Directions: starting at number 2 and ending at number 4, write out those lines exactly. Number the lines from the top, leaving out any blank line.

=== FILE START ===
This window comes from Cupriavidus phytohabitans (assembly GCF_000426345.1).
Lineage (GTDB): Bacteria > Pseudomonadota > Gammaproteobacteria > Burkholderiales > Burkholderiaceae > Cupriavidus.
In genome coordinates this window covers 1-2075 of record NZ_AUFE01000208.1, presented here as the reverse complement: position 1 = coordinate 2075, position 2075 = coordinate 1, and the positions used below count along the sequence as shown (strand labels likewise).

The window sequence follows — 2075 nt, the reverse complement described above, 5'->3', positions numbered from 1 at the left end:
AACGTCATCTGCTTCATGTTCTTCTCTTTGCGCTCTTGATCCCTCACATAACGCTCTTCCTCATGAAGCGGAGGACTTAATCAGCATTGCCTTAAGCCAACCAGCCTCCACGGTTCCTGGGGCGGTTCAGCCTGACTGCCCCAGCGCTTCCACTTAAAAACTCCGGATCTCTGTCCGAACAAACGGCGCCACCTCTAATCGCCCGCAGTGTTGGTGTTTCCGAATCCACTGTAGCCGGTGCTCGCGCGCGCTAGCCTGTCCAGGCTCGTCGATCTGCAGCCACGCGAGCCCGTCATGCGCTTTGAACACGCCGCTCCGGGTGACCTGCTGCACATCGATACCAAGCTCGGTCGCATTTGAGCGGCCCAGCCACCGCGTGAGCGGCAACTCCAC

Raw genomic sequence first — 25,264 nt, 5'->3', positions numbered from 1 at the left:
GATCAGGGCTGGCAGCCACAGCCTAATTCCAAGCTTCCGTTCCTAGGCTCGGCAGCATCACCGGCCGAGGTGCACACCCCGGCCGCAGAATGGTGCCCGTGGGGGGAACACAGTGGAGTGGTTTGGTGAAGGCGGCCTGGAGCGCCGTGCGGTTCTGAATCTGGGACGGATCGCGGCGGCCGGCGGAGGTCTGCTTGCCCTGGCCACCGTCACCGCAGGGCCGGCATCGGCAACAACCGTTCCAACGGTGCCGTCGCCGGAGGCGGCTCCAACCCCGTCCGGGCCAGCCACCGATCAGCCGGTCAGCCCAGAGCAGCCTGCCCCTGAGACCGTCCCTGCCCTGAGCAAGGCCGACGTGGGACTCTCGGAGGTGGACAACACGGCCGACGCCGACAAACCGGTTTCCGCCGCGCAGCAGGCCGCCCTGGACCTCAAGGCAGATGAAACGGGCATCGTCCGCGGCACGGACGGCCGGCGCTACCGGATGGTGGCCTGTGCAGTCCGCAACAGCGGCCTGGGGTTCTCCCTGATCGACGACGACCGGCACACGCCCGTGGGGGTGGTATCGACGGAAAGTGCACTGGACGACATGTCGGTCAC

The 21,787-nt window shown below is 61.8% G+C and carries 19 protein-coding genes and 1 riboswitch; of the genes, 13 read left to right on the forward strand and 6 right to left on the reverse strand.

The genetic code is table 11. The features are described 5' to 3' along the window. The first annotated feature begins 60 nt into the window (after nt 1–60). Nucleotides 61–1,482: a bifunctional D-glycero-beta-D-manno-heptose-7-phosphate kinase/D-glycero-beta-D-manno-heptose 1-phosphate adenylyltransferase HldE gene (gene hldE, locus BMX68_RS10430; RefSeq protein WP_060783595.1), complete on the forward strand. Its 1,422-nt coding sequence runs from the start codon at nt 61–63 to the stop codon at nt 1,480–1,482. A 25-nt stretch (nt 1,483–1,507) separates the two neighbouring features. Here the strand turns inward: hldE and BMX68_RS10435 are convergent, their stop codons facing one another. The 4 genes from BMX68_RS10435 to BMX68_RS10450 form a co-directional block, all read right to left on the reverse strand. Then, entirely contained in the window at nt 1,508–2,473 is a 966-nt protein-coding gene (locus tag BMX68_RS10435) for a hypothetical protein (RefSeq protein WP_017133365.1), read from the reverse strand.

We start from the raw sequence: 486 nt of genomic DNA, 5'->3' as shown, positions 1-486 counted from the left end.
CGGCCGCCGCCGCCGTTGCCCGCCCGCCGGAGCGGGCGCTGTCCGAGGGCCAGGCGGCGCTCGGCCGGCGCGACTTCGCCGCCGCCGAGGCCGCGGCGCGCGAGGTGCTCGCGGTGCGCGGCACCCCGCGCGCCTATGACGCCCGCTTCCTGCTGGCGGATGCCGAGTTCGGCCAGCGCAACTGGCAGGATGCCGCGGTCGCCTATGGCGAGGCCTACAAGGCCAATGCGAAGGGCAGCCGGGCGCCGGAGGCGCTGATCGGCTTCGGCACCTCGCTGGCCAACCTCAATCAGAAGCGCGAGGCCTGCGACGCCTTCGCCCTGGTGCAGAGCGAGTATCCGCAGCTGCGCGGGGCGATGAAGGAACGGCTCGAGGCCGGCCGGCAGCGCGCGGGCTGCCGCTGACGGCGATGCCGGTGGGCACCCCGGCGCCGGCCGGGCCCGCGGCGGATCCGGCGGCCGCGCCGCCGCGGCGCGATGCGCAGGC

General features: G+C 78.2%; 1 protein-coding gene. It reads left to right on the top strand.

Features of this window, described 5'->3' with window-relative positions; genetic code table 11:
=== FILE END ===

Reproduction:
Lineage (GTDB): Bacteria > Pseudomonadota > Gammaproteobacteria > Burkholderiales > Burkholderiaceae > Cupriavidus.
In genome coordinates this window covers 1-2075 of record NZ_AUFE01000208.1, presented here as the reverse complement: position 1 = coordinate 2075, position 2075 = coordinate 1, and the positions used below count along the sequence as shown (strand labels likewise).

The window sequence follows — 2075 nt, the reverse complement described above, 5'->3', positions numbered from 1 at the left end: